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Surely I can't be alone in admitting that Death Cab for Cutie narrated my first experiences with love. Ben Gibbard's melancholy tendencies and plaintive lyrics once resonated in a way that seemed profound and simultaneously nonthreatening. 'I Will Follow You Into The Dark' (from 2005's Plans) was a height to aspire to: a chronicle of unending love told through accessible, anecdotal verses. Be still my heart--Gibbard had actually managed to capture all of my feelings for the boy who sat across from me in biology. That said, it would be highly unfair of me to try and paint Death Cab as twee, shallow, or one-dimensional. Transatlanticism, their last LP before they left the more modest Barsuk Records for industry-behemoth Atlantic, is a nuanced indie masterwork. With their major-label move, the band settled into their niche-- writing universally pleasing pop tracks about the messiness and ambivalence that accompanies romantic relationships. Kintsugi is more of the same, a showcase of their comfort and aptitude in their chosen form.

This time around, the band deals exclusively in loss, personally and lyrically. Guitarist and founding member Chris Walla left the band in September 2014, though much of his work on the new record had already been completed prior to his departure. Gibbard also famously split from his wife, actress Zooey Deschanel, in 2012, and his subsequent heartbreak can be heard all over Kintsugi. He's never been one to keep his emotional life out of his music--this sincerity is part of Death Cab's continued appeal--and with the album opener 'No Room in Frame' Gibbard addresses his former partner directly. "Was I in your way/when the cameras turned to face you?" he asks in the chorus, adding that there is ultimately "no room in frame/for two." The presence of wistfully applied harmonics and melody in excess ensure that the record is quintessential Death Cab from the get-go.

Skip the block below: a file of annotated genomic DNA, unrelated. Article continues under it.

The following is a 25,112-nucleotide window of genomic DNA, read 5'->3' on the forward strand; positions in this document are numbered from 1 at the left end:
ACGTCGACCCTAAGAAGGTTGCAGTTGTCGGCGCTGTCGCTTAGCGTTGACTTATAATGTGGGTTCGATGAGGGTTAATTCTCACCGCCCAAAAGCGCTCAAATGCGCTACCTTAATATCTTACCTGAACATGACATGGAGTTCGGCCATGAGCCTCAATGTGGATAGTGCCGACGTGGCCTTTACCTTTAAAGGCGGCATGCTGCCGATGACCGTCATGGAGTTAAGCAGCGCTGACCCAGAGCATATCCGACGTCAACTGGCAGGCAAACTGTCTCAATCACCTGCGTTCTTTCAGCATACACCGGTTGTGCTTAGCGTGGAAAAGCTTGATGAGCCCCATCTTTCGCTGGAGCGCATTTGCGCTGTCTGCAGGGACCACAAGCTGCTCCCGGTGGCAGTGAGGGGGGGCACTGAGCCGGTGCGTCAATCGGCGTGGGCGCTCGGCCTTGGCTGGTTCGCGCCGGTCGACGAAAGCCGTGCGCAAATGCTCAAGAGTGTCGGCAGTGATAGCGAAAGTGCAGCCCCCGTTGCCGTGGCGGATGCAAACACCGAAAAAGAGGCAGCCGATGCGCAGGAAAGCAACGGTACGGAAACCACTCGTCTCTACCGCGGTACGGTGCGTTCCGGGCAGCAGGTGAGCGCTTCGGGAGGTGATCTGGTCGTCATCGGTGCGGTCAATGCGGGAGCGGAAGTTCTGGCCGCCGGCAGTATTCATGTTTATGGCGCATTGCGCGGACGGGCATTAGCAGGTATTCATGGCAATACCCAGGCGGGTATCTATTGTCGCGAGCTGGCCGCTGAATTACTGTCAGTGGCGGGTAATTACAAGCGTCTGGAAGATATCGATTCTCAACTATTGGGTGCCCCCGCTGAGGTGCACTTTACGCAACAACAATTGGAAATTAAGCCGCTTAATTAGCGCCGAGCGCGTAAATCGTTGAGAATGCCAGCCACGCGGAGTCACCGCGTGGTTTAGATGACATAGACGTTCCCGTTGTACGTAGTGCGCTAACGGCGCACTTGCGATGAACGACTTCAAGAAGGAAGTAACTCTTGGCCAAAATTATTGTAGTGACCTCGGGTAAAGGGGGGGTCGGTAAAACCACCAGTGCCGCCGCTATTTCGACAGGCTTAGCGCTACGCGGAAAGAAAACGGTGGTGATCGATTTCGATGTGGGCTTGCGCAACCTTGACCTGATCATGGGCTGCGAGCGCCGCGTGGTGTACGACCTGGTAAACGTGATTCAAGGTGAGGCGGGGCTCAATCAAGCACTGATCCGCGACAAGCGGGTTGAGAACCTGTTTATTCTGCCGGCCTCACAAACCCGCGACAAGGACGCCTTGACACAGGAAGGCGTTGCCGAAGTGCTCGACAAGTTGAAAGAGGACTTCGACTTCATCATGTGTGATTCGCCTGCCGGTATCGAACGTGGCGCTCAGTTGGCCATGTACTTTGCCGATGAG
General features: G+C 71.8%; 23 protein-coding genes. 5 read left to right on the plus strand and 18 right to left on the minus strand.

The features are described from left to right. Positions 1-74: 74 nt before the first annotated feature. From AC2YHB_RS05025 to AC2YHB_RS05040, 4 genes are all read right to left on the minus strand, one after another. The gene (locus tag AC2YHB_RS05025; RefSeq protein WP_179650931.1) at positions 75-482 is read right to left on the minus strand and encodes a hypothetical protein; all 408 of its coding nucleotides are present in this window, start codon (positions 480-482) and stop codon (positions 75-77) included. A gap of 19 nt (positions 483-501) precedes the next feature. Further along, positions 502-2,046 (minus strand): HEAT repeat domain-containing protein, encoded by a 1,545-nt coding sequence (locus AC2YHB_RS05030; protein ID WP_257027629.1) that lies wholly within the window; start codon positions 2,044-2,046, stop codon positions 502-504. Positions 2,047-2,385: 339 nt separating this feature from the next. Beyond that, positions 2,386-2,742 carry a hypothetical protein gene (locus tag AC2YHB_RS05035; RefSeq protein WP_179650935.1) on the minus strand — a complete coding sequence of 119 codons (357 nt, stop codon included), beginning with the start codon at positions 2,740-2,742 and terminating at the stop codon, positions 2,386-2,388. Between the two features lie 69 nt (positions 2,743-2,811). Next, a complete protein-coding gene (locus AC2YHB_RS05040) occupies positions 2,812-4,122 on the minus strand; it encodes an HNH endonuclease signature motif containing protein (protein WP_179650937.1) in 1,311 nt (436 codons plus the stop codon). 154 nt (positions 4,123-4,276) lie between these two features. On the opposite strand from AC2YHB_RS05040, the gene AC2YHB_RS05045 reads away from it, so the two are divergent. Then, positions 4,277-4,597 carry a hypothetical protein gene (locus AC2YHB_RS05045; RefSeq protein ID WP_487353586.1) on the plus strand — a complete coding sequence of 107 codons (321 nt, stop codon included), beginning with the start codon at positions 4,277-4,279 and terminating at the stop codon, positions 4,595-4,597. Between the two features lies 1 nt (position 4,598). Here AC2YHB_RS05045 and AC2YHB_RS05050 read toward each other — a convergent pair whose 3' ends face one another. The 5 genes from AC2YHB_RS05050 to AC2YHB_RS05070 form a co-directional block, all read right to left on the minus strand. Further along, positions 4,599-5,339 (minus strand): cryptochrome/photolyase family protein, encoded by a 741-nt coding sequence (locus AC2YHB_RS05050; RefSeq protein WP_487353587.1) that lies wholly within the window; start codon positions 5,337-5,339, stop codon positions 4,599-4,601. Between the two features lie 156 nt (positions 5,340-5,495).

'Black Sun' delves deeper into Gibbard's despair. In one verse, he reveals, "there is the role of a lifetime" (presumably awaiting his partner) and immediately juxtaposes this with the image of "a dumpster in the driveway/of all the plans that came undone." An alluring-but-malicious siren seems to have charmed our gentle protagonist, only to leave him for greener pastures. He is left wondering: "how could something/so fair/be so cruel?"

The dissolution of a relationship plays out non-sequentially on Kintsugi. 'Little Wanderer' laments long-distance love in the moments before it all falls apart. 'You've Haunted Me All My Life' is an appropriately downcast acoustic guitar meditation on an elusive lover--Gibbard herein deems her "a mistress I can't make a wife." Evasion and abandonment are omnipresent; listeners are given insight into the mind of a man who has been left stranded by a woman seeking to further herself, and it's clear that we're meant to feel for him (regardless of what this implies about feminine agency). Maybe Death Cab have always been a little thematically self-indulgent, but Gibbard's s extended metaphors and slightly lofty lyrics managed to render much of their early work redeeming and self-aware. However, Kintsugi relies heavily on transparent, repetitive phrasing to get its point across. 'Hold No Guns' sports a stark (read: possibly facile) refrain: "my love why do you run/my hands hold no guns." The song is another acoustic ballad, heart-rending, yes, but without any of the vital energy embodied in their earlier work. Both 'El Dorado' and 'Ingénue' take a turn for the upbeat, albeit bittersweet; they're still preoccupied with loss and grieving, though Gibbard seems to be making his way, reluctantly, toward acceptance.

Kintsugi is a Japanese style of ceramic art that involves reassembling shattered pottery using a gold-infused adhesive--this is, of course, an overarching metaphor for Death Cab as they stand today: broken, but united. In a January interview with Rolling Stone, bassist Nick Harmer reflected on the record's title. "In the West, if you break an heirloom, you either throw it away or you make the repair as invisible as possible," he said. "But there's this artistic movement in Japan where the repair of it, the damage of it, is more important as part of the history of something than repairing it to its original state." With Kintsugi, the cracks in the Death Cab veneer are undoubtedly visible, shiny or not. While many of the tracks fall flat, the vestiges of their prior form--confession and melody and, ultimately, charm--will likely still be evident enough to keep fans enamored. 

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